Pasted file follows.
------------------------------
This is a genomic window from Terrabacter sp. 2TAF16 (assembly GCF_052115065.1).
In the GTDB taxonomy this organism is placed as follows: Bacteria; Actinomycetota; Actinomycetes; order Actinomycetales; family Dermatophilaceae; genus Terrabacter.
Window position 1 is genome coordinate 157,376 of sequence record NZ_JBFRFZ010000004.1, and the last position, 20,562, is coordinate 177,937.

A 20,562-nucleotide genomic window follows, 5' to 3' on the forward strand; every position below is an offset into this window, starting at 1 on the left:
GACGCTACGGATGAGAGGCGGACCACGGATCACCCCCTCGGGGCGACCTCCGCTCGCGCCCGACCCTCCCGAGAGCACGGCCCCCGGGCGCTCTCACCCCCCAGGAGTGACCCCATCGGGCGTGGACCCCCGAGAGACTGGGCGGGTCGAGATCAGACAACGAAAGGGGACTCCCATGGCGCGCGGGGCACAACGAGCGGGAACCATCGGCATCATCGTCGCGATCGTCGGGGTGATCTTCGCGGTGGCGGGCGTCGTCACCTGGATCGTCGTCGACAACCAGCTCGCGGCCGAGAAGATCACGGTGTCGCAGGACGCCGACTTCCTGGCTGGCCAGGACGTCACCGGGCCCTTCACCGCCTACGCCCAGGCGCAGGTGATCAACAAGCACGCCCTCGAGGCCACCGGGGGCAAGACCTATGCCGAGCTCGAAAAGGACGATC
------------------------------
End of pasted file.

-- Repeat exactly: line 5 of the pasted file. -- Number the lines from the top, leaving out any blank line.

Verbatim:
GACGCTACGGATGAGAGGCGGACCACGGATCACCCCCTCGGGGCGACCTCCGCTCGCGCCCGACCCTCCCGAGAGCACGGCCCCCGGGCGCTCTCACCCCCCAGGAGTGACCCCATCGGGCGTGGACCCCCGAGAGACTGGGCGGGTCGAGATCAGACAACGAAAGGGGACTCCCATGGCGCGCGGGGCACAACGAGCGGGAACCATCGGCATCATCGTCGCGATCGTCGGGGTGATCTTCGCGGTGGCGGGCGTCGTCACCTGGATCGTCGTCGACAACCAGCTCGCGGCCGAGAAGATCACGGTGTCGCAGGACGCCGACTTCCTGGCTGGCCAGGACGTCACCGGGCCCTTCACCGCCTACGCCCAGGCGCAGGTGATCAACAAGCACGCCCTCGAGGCCACCGGGGGCAAGACCTATGCCGAGCTCGAAAAGGACGATC